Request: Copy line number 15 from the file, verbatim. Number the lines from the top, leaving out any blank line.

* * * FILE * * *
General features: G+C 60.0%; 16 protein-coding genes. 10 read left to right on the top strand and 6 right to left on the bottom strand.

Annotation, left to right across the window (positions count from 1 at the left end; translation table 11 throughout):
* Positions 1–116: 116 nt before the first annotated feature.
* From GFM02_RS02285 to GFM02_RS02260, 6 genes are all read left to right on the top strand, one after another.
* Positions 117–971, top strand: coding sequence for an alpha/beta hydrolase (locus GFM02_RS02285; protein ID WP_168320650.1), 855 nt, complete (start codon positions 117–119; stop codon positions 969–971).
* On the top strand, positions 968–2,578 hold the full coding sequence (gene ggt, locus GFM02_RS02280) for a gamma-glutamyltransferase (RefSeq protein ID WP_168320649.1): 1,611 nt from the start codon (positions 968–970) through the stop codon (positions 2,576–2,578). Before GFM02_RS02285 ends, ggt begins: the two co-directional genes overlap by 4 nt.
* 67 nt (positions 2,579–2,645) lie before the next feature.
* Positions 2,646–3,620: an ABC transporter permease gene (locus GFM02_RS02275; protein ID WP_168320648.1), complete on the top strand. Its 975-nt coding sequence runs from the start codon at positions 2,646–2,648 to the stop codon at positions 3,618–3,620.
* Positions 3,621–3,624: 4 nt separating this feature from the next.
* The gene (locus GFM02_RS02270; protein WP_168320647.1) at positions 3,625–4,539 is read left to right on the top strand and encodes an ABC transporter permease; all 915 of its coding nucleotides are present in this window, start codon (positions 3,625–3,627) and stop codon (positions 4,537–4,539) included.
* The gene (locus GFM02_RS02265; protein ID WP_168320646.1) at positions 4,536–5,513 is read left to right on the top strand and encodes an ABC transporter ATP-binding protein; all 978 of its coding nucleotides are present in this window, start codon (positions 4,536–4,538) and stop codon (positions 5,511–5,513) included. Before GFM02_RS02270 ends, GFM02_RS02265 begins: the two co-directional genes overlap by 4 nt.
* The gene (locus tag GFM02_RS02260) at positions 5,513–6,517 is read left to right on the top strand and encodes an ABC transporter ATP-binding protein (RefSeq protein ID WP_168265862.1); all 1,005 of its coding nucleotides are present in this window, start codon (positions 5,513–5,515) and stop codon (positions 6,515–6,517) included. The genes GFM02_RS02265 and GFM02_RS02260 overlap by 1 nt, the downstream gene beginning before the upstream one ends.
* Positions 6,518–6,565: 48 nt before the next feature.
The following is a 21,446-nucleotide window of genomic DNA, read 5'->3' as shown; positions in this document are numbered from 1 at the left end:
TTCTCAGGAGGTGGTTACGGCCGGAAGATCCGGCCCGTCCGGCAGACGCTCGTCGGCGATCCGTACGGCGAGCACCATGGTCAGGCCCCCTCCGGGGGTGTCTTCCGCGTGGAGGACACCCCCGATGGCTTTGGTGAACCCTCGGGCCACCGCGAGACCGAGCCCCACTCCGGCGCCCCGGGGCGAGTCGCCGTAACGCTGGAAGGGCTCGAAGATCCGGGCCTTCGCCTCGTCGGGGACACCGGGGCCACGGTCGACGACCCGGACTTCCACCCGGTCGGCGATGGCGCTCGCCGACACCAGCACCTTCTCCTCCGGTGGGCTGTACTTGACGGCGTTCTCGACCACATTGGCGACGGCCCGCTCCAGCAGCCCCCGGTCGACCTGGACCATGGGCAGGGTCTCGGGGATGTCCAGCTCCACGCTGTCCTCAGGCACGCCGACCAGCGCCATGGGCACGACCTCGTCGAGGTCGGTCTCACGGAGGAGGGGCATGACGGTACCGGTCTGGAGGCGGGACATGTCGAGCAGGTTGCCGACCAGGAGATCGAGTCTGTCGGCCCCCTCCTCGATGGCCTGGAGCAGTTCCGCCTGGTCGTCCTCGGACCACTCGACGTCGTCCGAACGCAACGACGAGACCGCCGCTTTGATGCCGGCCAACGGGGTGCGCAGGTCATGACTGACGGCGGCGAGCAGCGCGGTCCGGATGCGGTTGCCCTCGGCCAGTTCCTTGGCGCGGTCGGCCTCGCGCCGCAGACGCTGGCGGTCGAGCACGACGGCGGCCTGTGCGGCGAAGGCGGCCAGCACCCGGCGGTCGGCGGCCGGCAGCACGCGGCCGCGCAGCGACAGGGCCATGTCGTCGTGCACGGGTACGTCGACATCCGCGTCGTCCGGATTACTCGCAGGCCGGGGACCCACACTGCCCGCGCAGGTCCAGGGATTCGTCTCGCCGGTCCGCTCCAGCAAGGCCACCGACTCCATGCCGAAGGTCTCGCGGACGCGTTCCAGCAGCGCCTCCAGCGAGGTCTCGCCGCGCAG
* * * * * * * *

TTCTCAGGAGGTGGTTACGGCCGGAAGATCCGGCCCGTCCGGCAGACGCTCGTCGGCGATCCGTACGGCGAGCACCATGGTCAGGCCCCCTCCGGGGGTGTCTTCCGCGTGGAGGACACCCCCGATGGCTTTGGTGAACCCTCGGGCCACCGCGAGACCGAGCCCCACTCCGGCGCCCCGGGGCGAGTCGCCGTAACGCTGGAAGGGCTCGAAGATCCGGGCCTTCGCCTCGTCGGGGACACCGGGGCCACGGTCGACGACCCGGACTTCCACCCGGTCGGCGATGGCGCTCGCCGACACCAGCACCTTCTCCTCCGGTGGGCTGTACTTGACGGCGTTCTCGACCACATTGGCGACGGCCCGCTCCAGCAGCCCCCGGTCGACCTGGACCATGGGCAGGGTCTCGGGGATGTCCAGCTCCACGCTGTCCTCAGGCACGCCGACCAGCGCCATGGGCACGACCTCGTCGAGGTCGGTCTCACGGAGGAGGGGCATGACGGTACCGGTCTGGAGGCGGGACATGTCGAGCAGGTTGCCGACCAGGAGATCGAGTCTGTCGGCCCCCTCCTCGATGGCCTGGAGCAGTTCCGCCTGGTCGTCCTCGGACCACTCGACGTCGTCCGAACGCAACGACGAGACCGCCGCTTTGATGCCGGCCAACGGGGTGCGCAGGTCATGACTGACGGCGGCGAGCAGCGCGGTCCGGATGCGGTTGCCCTCGGCCAGTTCCTTGGCGCGGTCGGCCTCGCGCCGCAGACGCTGGCGGTCGAGCACGACGGCGGCCTGTGCGGCGAAGGCGGCCAGCACCCGGCGGTCGGCGGCCGGCAGCACGCGGCCGCGCAGCGACAGGGCCATGTCGTCGTGCACGGGTACGTCGACATCCGCGTCGTCCGGATTACTCGCAGGCCGGGGACCCACACTGCCCGCGCAGGTCCAGGGATTCGTCTCGCCGGTCCGCTCCAGCAAGGCCACCGACTCCATGCCGAAGGTCTCGCGGACGCGTTCCAGCAGCGCCTCCAGCGAGGTCTCGCCGCGCAG